In my two times in Manuel Antonio, I only did the main trail. There are actually quite a few more miles of trails that go deeper into the park. Next time I find myself here, I will take more than one day to explore the park and get off the main trail.
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I agree that it is a good idea to go with a guide in this type of trip. I normally prefer “independent travel” but there’s certain things that pros just know better! I don’t think I’d see much in Corcovado NP if it weren’t for a guide, for example… you go this far, might as well do the full experience!!
Zara @ Backpack ME recently posted..Low-Cost Tips For Traveling in Lisbon
I had the worst guide ever in Corcovado. Good guide for seeing wildlife, but we agreed on a price for two days, and he ditched me after one day without refunding second day.
we’re not huuuge fans of guided tours, but def understand why it’s beneficial to have for something like this. buuut more importantly, did your tour guide wear a fanny pack?
the lazy travelers recently posted..#LTselects: gordon’s wine bar
No fanny pack that I can remember. I am sure I would have taken pictures if he did.
Ted, good reasons to get a guide. They apply to many types of destinations (ruins, etc.). In the same sphere as this example, and with less choice to do “solo,” guides in the Serengeti truly do make a difference because they DO know where to look on a certain day and know how to read how the other vehicles are moving as they (who may be further ahead) spot wildlife.
Raul (@ilivetotravel) recently posted..Essaouira: A Surprise on the Atlantic Coast of Morocco
Yes, I am sure this applies to Africa or wherever you are in the world.
The white-faced capuchins are my fave! So cute. And so are the sloths. Love their little faces! I managed to miss all the sloths when I was in Costa Rica, though; perhaps I should have had a guide?
Francesca (@WorkMomTravels) recently posted..Family travel to Vienna made fun and easy
That is the way it is with wildlife. It is never a guarantee, which makes it that much greater when you actually do see something cool.
Great tips, and I agree with #4 so much…it was so helpful to have a telescope to see the animals close.
I believe guides are often worth the $; I suspect most of us travelers best experiences spotting / appreciating wildlife or walking through ancient ruins was with a local guide, right?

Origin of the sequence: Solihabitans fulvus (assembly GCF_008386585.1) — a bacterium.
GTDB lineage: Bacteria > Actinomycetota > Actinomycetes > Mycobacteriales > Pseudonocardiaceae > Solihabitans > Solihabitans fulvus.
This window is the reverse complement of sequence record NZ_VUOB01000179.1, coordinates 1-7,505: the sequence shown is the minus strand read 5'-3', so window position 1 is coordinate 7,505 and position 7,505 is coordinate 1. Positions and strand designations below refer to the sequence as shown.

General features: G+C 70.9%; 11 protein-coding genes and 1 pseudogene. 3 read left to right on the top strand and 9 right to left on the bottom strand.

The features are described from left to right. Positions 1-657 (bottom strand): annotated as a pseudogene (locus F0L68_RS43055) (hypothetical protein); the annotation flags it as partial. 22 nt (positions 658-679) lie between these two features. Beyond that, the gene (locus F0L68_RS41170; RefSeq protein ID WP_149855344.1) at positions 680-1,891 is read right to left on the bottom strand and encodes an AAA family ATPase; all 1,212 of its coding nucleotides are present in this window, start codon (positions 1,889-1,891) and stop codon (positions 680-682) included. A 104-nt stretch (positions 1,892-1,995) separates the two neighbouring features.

stay guided, Craig
Craig Zabransky recently posted..Sunset Sunday, Seattle’s Space Needle at Sunset
I would have seen a couple of the sloths and the monkeys without the guide, but never the interesting potoo and hummingbird, so that was worth it just with those two sightings. There are people who travel halfway across the world to try and see a potoo and fail, so an extra $15.00 is nothing.
Definitely think guides can be a good thing. It can be annoying sometimes in how certain guides go about getting business, but everyone has to get business somehow. I wish I could sit somewhere that I could drink a beer and see a monkey hop out on the bar. I’m actually watching first season episode of “Friends” where Ross had a monkey that looks like that capuchin. That’s your random news for the day.
Lance | Trips By Lance recently posted..Elvis Presley Birthplace Honors the King
It was a somewhat rare squirrel monkey too. You always have to keep your eyes open in Costa Rica, even in the bars.
I’m like everyone else here and believe there is a time and place where tour guides are needed. With respect to a Rainforest, I would fork over the cash as I know very little about jungle wildlife. You also need to be aware of dangerous plants and animals, too, which is another reason to get a tour guide. Plus, I see it as a way in contributing back to the local economy, especially if the tour guides work for a non-profit organization. You know that your money is going back into maintaining the business and environment. Great photos, BTW!
Thank you Ray,
There are a lot of good reasons to get a guide, even if it is not truly necessary. At Manuel Antonio the guides all work together and if something cool is spotted they radio each other, so if you walk on your own, you miss out on this benefit.